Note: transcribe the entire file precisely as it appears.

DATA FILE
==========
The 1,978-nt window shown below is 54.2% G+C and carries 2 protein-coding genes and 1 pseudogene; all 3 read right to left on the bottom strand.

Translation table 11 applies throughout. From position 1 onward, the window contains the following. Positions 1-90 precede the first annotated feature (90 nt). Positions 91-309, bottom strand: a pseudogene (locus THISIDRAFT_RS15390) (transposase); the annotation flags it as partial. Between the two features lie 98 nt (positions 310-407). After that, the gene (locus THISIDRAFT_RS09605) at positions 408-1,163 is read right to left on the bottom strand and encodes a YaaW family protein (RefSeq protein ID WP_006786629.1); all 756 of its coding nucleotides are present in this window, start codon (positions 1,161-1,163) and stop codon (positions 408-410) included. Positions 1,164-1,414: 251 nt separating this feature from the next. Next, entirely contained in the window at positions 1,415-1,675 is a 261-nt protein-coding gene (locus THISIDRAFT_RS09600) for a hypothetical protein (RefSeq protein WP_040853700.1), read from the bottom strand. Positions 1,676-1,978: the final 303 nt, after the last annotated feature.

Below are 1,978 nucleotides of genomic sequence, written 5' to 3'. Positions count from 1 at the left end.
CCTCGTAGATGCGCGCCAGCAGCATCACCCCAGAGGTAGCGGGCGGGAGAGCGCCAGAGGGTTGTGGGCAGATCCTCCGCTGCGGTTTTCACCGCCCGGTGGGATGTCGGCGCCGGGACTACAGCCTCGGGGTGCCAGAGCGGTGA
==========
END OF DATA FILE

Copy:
The 1,978-nt window shown below is 54.2% G+C and carries 2 protein-coding genes and 1 pseudogene; all 3 read right to left on the bottom strand.

Translation table 11 applies throughout. From position 1 onward, the window contains the following. Positions 1-90 precede the first annotated feature (90 nt). Positions 91-309, bottom strand: a pseudogene (locus THISIDRAFT_RS15390) (transposase); the annotation flags it as partial. Between the two features lie 98 nt (positions 310-407). After that, the gene (locus THISIDRAFT_RS09605) at positions 408-1,163 is read right to left on the bottom strand and encodes a YaaW family protein (RefSeq protein ID WP_006786629.1); all 756 of its coding nucleotides are present in this window, start codon (positions 1,161-1,163) and stop codon (positions 408-410) included. Positions 1,164-1,414: 251 nt separating this feature from the next. Next, entirely contained in the window at positions 1,415-1,675 is a 261-nt protein-coding gene (locus THISIDRAFT_RS09600) for a hypothetical protein (RefSeq protein WP_040853700.1), read from the bottom strand. Positions 1,676-1,978: the final 303 nt, after the last annotated feature.

Below are 1,978 nucleotides of genomic sequence, written 5' to 3'. Positions count from 1 at the left end.
CCTCGTAGATGCGCGCCAGCAGCATCACCCCAGAGGTAGCGGGCGGGAGAGCGCCAGAGGGTTGTGGGCAGATCCTCCGCTGCGGTTTTCACCGCCCGGTGGGATGTCGGCGCCGGGACTACAGCCTCGGGGTGCCAGAGCGGTGA